Jimmy: The artists that are playing are wow- Run the Jewels, Jacques Greene- they booked such a cool lineup.
Tom: Yeah we are stoked to be a part of it.
Obviously there is a difference between playing in Europe and Canada. However, do you guys find any noticeable differences between the musical atmospheres in Vancouver and Toronto?
Jimmy: I think one of the cool things about Canada is how across the board everyone is pretty awesome- I guess Vancouver is our hometown..
Tom: The only difference I would say is that Vancouver is a bit more- and this may just be us- hometown feel. It’s funny because I think it was Toronto, which was our first show when we came back and played, so there is a very hometown vibe, but Vancouver has that extra hometown feel. Also, partially because all of our family will come to our shows, my art teacher will come… It’s pretty much the same, as far as awesomeness.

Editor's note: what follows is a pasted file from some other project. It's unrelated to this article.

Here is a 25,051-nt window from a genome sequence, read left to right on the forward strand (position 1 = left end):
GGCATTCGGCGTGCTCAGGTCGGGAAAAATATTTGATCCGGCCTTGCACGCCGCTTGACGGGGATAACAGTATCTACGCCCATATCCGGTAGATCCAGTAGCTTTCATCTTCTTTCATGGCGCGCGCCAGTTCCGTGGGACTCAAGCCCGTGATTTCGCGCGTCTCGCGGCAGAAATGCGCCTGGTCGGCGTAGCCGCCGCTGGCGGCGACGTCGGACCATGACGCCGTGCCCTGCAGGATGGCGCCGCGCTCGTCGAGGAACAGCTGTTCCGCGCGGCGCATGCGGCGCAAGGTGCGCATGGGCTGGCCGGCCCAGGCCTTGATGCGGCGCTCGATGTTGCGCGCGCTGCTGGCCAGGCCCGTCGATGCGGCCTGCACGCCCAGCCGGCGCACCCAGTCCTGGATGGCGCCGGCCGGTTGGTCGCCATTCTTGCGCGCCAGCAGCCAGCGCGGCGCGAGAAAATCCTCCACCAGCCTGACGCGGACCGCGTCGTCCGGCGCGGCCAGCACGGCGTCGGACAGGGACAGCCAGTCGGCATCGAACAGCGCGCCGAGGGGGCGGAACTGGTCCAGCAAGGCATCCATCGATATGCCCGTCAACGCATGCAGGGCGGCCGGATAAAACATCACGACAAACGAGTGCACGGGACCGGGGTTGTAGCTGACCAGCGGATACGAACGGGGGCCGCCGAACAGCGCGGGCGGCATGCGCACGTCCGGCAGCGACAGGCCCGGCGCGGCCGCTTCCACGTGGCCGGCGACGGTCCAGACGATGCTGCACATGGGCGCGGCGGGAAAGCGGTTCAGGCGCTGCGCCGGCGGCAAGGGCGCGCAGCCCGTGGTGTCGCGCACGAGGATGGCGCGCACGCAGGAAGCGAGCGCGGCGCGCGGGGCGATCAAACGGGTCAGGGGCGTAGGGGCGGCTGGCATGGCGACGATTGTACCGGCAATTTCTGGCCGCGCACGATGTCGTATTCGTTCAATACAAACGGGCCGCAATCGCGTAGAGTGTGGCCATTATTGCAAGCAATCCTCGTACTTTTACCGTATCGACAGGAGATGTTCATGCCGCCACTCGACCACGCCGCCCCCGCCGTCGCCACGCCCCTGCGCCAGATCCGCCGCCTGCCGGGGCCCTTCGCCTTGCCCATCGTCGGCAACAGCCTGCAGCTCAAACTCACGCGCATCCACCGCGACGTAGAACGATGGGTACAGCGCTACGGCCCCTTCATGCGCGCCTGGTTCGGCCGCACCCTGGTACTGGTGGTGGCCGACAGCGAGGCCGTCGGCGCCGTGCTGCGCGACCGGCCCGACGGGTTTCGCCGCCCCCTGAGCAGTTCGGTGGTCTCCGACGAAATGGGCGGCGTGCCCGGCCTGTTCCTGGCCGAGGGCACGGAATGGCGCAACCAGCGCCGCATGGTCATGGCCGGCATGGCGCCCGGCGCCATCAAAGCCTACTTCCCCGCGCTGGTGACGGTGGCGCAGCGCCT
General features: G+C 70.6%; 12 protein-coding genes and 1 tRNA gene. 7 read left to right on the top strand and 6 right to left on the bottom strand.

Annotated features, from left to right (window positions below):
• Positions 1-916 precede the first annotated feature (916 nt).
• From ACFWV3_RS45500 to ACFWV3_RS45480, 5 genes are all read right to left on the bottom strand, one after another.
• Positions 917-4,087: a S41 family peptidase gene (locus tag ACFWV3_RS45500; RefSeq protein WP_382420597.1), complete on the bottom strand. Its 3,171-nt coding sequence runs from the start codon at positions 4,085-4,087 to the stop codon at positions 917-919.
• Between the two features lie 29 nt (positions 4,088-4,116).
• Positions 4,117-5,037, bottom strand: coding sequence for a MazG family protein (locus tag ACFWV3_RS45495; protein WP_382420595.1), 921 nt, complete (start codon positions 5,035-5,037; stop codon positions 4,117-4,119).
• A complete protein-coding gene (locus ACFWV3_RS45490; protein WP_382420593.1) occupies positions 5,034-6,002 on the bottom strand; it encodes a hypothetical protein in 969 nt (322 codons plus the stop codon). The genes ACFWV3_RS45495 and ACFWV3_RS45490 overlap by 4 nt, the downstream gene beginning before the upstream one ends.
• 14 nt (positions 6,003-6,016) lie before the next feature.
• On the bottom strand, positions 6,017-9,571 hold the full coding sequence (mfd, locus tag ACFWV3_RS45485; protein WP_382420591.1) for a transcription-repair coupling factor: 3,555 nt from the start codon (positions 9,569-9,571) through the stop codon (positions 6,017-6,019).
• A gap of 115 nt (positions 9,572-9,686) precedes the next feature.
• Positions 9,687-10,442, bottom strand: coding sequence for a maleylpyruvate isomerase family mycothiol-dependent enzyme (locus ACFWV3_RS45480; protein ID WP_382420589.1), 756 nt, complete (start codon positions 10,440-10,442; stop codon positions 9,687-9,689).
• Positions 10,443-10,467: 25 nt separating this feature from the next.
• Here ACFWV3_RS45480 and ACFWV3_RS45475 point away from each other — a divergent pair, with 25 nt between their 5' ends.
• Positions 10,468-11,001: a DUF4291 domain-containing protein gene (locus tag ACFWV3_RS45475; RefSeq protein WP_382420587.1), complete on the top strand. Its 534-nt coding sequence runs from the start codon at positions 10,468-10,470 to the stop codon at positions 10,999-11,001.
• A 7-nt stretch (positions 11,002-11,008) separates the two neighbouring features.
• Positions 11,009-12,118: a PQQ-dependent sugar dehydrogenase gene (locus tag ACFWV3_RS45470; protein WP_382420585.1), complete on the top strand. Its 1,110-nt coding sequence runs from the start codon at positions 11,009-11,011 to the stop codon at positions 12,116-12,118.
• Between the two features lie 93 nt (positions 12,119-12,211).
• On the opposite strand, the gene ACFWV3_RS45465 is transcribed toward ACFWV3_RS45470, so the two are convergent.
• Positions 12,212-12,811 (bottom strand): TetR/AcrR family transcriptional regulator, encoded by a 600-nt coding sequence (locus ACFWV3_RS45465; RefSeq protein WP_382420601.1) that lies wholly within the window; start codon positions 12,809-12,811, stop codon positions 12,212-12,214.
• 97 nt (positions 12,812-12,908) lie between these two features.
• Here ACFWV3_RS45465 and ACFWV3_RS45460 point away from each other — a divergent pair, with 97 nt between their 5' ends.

Jimmy: Toronto has been good to us!
We were really in the right place at the right time. There was a place to be filled and we were there to fill that space.
Vancouver does not necessarily hold a large electronic culture, which I can assume is one of the reasons why Bob Moses formed in New York City. What are some of the challenges you faced entering the scene?
Jimmy: I think Vancouver now has great stuff like 1080P and there’s a whole bunch of artists coming out of there now after we have left that are starting to kill it. But I think for us- when we were in Brooklyn playing live music was something that not a lot of people were doing in that scene. We were really in the right place at the right time. There was a place to be filled and we were there to fill that space.